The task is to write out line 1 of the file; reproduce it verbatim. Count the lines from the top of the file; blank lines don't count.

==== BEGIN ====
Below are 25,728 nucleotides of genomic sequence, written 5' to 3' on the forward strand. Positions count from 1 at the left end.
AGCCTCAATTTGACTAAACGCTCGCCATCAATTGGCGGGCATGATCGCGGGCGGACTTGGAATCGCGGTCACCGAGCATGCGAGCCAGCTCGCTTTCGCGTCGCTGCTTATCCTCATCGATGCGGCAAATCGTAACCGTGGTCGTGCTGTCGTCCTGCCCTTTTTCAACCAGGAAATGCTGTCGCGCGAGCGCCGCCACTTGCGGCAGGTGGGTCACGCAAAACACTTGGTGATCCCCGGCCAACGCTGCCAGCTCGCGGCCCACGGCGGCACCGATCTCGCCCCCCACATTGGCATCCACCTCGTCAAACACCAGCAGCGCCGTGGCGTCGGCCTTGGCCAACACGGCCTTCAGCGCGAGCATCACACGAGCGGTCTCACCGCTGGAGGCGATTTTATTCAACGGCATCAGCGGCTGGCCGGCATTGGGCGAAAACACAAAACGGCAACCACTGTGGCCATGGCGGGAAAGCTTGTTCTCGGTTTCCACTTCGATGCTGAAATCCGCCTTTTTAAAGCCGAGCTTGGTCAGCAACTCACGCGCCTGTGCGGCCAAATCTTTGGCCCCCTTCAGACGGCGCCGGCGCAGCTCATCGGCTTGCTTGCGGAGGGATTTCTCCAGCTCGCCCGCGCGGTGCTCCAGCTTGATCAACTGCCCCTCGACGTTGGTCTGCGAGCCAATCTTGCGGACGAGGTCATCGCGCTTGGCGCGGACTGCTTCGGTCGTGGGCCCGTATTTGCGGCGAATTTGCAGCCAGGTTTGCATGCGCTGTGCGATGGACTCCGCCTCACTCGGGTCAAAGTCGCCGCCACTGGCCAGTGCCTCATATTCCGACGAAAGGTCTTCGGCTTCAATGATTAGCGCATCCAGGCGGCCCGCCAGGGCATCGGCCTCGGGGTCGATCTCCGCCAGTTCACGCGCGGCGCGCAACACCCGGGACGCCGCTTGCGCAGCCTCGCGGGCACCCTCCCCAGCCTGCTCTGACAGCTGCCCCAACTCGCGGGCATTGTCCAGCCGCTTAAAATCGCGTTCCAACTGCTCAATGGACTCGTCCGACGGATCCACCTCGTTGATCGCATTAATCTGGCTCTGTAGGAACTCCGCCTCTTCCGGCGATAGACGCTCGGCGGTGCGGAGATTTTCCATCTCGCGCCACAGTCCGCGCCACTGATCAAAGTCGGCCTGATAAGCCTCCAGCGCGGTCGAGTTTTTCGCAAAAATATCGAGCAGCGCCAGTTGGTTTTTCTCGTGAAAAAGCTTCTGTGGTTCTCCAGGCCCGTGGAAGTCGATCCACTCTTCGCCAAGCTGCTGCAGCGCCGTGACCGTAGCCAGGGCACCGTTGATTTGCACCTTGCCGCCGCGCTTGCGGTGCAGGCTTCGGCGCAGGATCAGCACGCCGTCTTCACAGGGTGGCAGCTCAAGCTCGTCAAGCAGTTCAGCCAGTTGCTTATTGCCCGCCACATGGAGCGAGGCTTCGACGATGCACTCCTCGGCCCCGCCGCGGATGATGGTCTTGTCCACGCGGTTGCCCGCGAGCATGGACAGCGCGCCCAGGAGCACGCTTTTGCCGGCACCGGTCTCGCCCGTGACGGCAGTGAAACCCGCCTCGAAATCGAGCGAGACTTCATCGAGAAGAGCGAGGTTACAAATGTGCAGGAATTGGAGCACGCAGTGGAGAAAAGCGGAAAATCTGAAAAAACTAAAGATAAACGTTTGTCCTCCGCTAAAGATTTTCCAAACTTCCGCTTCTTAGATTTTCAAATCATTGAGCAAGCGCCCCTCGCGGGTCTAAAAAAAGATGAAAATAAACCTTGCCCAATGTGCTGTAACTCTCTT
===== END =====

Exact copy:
Below are 25,728 nucleotides of genomic sequence, written 5' to 3' on the forward strand. Positions count from 1 at the left end.